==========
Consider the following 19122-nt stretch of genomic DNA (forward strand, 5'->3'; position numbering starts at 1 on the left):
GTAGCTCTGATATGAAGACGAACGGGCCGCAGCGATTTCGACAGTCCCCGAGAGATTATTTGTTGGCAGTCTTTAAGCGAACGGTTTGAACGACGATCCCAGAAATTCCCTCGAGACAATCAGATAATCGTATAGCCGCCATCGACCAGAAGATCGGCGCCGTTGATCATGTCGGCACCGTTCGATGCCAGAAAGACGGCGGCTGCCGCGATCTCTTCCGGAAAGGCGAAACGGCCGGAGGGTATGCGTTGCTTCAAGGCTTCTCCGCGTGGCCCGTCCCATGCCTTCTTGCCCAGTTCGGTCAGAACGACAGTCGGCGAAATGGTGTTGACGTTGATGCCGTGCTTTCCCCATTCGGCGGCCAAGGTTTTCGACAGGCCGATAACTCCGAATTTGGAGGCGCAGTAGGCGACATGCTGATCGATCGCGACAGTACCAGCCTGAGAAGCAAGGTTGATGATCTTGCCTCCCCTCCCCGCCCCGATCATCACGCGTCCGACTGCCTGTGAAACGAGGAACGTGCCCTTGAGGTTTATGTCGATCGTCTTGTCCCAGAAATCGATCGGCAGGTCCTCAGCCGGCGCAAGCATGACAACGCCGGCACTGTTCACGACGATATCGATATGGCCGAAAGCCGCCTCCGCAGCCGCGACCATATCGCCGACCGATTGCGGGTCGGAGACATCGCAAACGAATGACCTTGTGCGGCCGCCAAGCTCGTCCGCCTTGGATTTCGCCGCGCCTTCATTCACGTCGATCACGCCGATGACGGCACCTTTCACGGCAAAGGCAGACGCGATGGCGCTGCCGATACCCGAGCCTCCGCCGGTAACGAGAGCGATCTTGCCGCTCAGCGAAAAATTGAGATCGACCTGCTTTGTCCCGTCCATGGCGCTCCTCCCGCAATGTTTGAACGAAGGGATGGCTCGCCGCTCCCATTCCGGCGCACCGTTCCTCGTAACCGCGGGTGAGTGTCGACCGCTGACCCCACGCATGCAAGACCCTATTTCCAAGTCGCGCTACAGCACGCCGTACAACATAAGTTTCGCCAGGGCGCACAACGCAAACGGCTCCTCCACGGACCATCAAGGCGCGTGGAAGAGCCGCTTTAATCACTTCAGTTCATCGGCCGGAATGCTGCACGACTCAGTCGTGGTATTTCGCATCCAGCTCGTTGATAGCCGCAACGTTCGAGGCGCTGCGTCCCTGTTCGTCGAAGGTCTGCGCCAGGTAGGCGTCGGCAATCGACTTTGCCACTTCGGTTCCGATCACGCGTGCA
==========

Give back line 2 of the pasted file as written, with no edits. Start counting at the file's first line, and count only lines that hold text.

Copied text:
GTAGCTCTGATATGAAGACGAACGGGCCGCAGCGATTTCGACAGTCCCCGAGAGATTATTTGTTGGCAGTCTTTAAGCGAACGGTTTGAACGACGATCCCAGAAATTCCCTCGAGACAATCAGATAATCGTATAGCCGCCATCGACCAGAAGATCGGCGCCGTTGATCATGTCGGCACCGTTCGATGCCAGAAAGACGGCGGCTGCCGCGATCTCTTCCGGAAAGGCGAAACGGCCGGAGGGTATGCGTTGCTTCAAGGCTTCTCCGCGTGGCCCGTCCCATGCCTTCTTGCCCAGTTCGGTCAGAACGACAGTCGGCGAAATGGTGTTGACGTTGATGCCGTGCTTTCCCCATTCGGCGGCCAAGGTTTTCGACAGGCCGATAACTCCGAATTTGGAGGCGCAGTAGGCGACATGCTGATCGATCGCGACAGTACCAGCCTGAGAAGCAAGGTTGATGATCTTGCCTCCCCTCCCCGCCCCGATCATCACGCGTCCGACTGCCTGTGAAACGAGGAACGTGCCCTTGAGGTTTATGTCGATCGTCTTGTCCCAGAAATCGATCGGCAGGTCCTCAGCCGGCGCAAGCATGACAACGCCGGCACTGTTCACGACGATATCGATATGGCCGAAAGCCGCCTCCGCAGCCGCGACCATATCGCCGACCGATTGCGGGTCGGAGACATCGCAAACGAATGACCTTGTGCGGCCGCCAAGCTCGTCCGCCTTGGATTTCGCCGCGCCTTCATTCACGTCGATCACGCCGATGACGGCACCTTTCACGGCAAAGGCAGACGCGATGGCGCTGCCGATACCCGAGCCTCCGCCGGTAACGAGAGCGATCTTGCCGCTCAGCGAAAAATTGAGATCGACCTGCTTTGTCCCGTCCATGGCGCTCCTCCCGCAATGTTTGAACGAAGGGATGGCTCGCCGCTCCCATTCCGGCGCACCGTTCCTCGTAACCGCGGGTGAGTGTCGACCGCTGACCCCACGCATGCAAGACCCTATTTCCAAGTCGCGCTACAGCACGCCGTACAACATAAGTTTCGCCAGGGCGCACAACGCAAACGGCTCCTCCACGGACCATCAAGGCGCGTGGAAGAGCCGCTTTAATCACTTCAGTTCATCGGCCGGAATGCTGCACGACTCAGTCGTGGTATTTCGCATCCAGCTCGTTGATAGCCGCAACGTTCGAGGCGCTGCGTCCCTGTTCGTCGAAGGTCTGCGCCAGGTAGGCGTCGGCAATCGACTTTGCCACTTCGGTTCCGATCACGCGTGCA